Where to begin?

When a company gets into significant financial difficulties, the only option might be to enter an insolvency process. A qualified insolvency practitioner will need to be involved to ensure everything is appropriately followed. There are specific rules surrounding the processes of administration or liquidation, and various investigations will take place.

The insolvency practitioner will take control of the company and be responsible for the investigations. In the event of issues arising as to the conduct of directors, a separate investigation will need to be conducted.

If you are the director of a business facing insolvency, you may be personally liable for some financial aspects. Furthermore, if you are found guilty of misconduct or fraudulent or wrongful trading, there could be consequences, such as a fine or disqualification.

There are certain activities by directors, which could lead to a targeted investigation, such as:

Company assets before liquidation

Wrongful trading

Companies may go through certain cashflow challenges at various points, so there is a risk that you may end up trading whilst insolvent. However, it only becomes known as wrongful trading when your business continues to operate once it has past the point of no return, and insolvency is fundamental and permanent.

The directors of the business have a responsibility to all creditors to limit their losses. If they fail to do this, there is the possibility they may need to contribute towards the business. Other penalties might be imposed too, such as a fine or being disqualified as a director.

Wrongful trading is more likely to occur when a business is waiting to be issued with a winding up petition. If that is the case, it would be more advisable to enter voluntary liquidation instead, which would reduce the wrongful trading risk.

Fraudulent trading

Fraudulent trading is more serious than wrongful trading, in that it is a criminal offence rather than a civil one. For the trading to be classified as fraudulent, it must be clear that there has been an intent to trade, which would be detrimental to the creditors. For example, you could continue to take deposits from customers without there being any intention or possibility of delivering the goods and services that the deposit was supposed to secure.

To prevent against any accusations of wrongful or fraudulent trading, it is crucial that if there is any threat of insolvency whatsoever, the directors put in place any considerations and measures to limit any losses by creditors.

Preference payments

A preference payment is one that is made by a business to a specific creditor, essentially giving them special treatment over other creditors. It usually occurs when the company is in financial difficulty or is indeed insolvent, and most likely scenarios are as follows:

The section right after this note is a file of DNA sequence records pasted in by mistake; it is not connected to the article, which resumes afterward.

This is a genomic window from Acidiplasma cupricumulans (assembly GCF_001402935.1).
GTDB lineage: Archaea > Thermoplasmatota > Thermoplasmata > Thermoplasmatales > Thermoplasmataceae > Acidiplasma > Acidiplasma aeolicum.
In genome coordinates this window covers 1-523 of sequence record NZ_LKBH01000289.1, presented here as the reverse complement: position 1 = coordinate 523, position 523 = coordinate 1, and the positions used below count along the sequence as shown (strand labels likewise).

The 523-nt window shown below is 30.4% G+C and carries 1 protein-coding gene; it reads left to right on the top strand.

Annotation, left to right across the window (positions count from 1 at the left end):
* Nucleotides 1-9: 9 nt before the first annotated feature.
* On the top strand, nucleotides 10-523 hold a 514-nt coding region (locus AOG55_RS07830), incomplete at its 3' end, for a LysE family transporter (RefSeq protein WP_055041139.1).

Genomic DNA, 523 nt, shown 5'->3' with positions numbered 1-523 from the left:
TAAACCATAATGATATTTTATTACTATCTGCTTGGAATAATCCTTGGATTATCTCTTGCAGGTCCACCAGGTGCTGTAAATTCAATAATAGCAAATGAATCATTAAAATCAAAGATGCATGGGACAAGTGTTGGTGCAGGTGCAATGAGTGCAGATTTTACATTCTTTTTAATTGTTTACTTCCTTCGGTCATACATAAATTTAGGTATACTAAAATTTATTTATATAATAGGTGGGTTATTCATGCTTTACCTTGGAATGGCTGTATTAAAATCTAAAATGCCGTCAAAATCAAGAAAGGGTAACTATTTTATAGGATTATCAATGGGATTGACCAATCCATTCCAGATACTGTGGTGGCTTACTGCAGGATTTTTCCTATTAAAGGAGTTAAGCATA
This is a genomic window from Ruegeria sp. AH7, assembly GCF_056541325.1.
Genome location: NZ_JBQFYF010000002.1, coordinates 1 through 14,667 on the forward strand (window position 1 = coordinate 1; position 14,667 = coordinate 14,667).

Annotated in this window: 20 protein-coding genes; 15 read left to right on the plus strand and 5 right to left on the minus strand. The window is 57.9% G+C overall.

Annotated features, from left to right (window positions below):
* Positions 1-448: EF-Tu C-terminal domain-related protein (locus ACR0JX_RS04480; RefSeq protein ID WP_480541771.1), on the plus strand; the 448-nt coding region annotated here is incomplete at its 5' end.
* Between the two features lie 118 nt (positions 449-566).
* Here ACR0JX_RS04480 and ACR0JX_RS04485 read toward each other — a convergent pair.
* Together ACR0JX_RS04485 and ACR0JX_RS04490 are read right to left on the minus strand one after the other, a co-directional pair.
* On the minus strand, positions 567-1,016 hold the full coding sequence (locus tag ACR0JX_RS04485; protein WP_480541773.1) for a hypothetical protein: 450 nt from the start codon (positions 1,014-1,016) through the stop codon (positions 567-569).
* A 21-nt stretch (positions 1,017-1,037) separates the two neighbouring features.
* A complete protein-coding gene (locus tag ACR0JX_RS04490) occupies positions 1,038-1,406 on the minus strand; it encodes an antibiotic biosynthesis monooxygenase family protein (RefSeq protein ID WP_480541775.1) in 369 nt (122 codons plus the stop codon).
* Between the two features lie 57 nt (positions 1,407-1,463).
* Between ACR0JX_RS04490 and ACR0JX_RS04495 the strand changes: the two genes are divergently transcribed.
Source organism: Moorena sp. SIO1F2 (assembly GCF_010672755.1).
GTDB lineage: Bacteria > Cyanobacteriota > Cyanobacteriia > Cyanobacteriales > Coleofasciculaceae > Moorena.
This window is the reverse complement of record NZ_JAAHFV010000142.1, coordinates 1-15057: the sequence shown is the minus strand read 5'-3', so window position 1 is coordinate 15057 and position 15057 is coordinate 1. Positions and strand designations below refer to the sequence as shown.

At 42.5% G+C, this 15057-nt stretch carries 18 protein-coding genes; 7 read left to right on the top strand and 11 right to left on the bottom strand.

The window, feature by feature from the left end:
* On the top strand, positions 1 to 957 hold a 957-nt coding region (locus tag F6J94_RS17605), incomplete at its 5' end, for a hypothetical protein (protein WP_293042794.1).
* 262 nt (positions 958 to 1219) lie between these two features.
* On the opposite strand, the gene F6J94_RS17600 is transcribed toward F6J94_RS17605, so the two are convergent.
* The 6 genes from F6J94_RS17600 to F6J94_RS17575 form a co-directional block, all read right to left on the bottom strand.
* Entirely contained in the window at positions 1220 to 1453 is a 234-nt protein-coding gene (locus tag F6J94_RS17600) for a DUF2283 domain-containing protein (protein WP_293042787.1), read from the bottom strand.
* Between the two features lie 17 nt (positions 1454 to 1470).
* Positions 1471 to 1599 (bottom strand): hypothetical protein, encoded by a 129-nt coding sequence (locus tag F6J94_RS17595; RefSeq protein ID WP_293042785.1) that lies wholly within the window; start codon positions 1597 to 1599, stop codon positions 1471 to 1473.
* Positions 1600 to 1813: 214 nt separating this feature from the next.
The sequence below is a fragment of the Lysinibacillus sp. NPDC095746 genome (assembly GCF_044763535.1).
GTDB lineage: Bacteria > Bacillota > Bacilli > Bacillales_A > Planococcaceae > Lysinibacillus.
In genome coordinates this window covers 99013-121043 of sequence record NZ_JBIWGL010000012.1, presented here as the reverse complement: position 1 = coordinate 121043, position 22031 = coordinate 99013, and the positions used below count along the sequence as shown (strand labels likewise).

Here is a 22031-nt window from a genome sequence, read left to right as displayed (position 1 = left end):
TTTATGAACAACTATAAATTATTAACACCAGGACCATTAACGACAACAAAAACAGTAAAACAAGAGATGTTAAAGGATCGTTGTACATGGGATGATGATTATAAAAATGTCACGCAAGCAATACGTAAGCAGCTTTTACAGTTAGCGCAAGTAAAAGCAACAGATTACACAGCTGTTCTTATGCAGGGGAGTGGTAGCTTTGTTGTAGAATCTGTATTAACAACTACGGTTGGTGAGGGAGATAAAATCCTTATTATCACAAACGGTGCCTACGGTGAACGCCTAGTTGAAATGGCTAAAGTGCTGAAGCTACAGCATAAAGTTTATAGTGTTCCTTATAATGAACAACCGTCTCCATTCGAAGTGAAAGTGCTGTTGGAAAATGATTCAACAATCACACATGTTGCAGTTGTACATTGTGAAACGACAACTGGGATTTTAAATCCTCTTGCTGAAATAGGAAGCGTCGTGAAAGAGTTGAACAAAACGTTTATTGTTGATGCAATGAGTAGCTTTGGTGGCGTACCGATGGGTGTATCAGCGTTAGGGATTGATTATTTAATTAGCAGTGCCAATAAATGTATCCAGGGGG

• Director’s loans are repaid, or other payments are made to directors or shareholders before any external creditors
• Payments are made first (or are the only payments) to connected parties such as family members
• Certain suppliers are repaid who will continue to supply when a future business is set up

Any payments made from contractual obligation, such as employee salaries or those made under evidence of duress, would not be considered a preference payment.

If any preference payments are determined, it will likely be the case that the insolvency practitioner will seek to recover the funds as part of the investigation. The Directors could be liable for the repayment, or equally, it might be requested from the recipient.

Transactions at undervalue

A transaction at undervalue is when the company sells an asset at a price significantly lower than the market value, or indeed gives it away. A transaction at undervalue can be for one of several benefits. For example, the directors might be stripping out all the assets in advance of insolvency. Alternatively, there may be a desire to set up another very similar company afterwards, and the directors might be trying to secure equipment at a discounted price.

If assets need to be transferred before insolvency, it is always advisable to seek expert help. There are options available such as a Pre-Pack Sale, and requires a professional valuation and assurances that there is no one willing to pay a higher price for the items.

Can't afford to liquidate

Overdrawn director’s loan account

Efficient tax planning can involve the use of directors’ Loans, but they must be considered as part of an insolvency process. Debts can begin to spiral if not adequately managed. Still, it is important not to prioritise repaying a director’s loan over other creditors, as this could fall into the category of preference payments.

Director’s disqualification

If you have been involved in any of the actions listed above, it is possible that as a director, you will be required to make a financial contribution towards the insolvent company. Furthermore, depending on the severity of the issue, a director’s disqualification might be appropriate. A disqualification can last from 2 to 15 years.

Next steps

If you are entering into liquidation or administration, an insolvency practitioner will be required, and they will conduct a full investigation. As part of the investigation, the directors’ actions will be considered, and if needed, more consideration will be made. Provided everything was done in good faith, there should be no repercussions for the directors. If you believe your business is in financial difficulty, contact the experts at 1st Business Rescue, who will be able to guide you through the complicated process.

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